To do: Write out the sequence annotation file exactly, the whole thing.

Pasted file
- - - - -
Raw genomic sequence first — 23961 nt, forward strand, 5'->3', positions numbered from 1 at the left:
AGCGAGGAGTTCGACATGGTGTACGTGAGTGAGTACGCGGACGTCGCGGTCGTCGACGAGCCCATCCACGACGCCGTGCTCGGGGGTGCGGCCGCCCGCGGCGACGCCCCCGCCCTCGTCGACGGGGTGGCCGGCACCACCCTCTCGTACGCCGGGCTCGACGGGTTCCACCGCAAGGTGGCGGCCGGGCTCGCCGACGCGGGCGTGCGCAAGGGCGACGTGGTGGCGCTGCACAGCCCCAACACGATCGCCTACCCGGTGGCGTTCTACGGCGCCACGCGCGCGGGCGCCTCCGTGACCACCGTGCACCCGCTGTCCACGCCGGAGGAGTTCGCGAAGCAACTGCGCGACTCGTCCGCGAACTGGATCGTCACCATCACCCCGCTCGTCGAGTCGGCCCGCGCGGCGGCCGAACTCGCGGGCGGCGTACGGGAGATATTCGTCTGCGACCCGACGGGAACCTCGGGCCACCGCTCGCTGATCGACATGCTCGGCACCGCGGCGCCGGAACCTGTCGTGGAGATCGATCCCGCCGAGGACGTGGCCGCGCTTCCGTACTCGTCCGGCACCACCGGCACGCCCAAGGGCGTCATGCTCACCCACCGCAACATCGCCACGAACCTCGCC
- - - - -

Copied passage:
Raw genomic sequence first — 23961 nt, forward strand, 5'->3', positions numbered from 1 at the left:
AGCGAGGAGTTCGACATGGTGTACGTGAGTGAGTACGCGGACGTCGCGGTCGTCGACGAGCCCATCCACGACGCCGTGCTCGGGGGTGCGGCCGCCCGCGGCGACGCCCCCGCCCTCGTCGACGGGGTGGCCGGCACCACCCTCTCGTACGCCGGGCTCGACGGGTTCCACCGCAAGGTGGCGGCCGGGCTCGCCGACGCGGGCGTGCGCAAGGGCGACGTGGTGGCGCTGCACAGCCCCAACACGATCGCCTACCCGGTGGCGTTCTACGGCGCCACGCGCGCGGGCGCCTCCGTGACCACCGTGCACCCGCTGTCCACGCCGGAGGAGTTCGCGAAGCAACTGCGCGACTCGTCCGCGAACTGGATCGTCACCATCACCCCGCTCGTCGAGTCGGCCCGCGCGGCGGCCGAACTCGCGGGCGGCGTACGGGAGATATTCGTCTGCGACCCGACGGGAACCTCGGGCCACCGCTCGCTGATCGACATGCTCGGCACCGCGGCGCCGGAACCTGTCGTGGAGATCGATCCCGCCGAGGACGTGGCCGCGCTTCCGTACTCGTCCGGCACCACCGGCACGCCCAAGGGCGTCATGCTCACCCACCGCAACATCGCCACGAACCTCGCC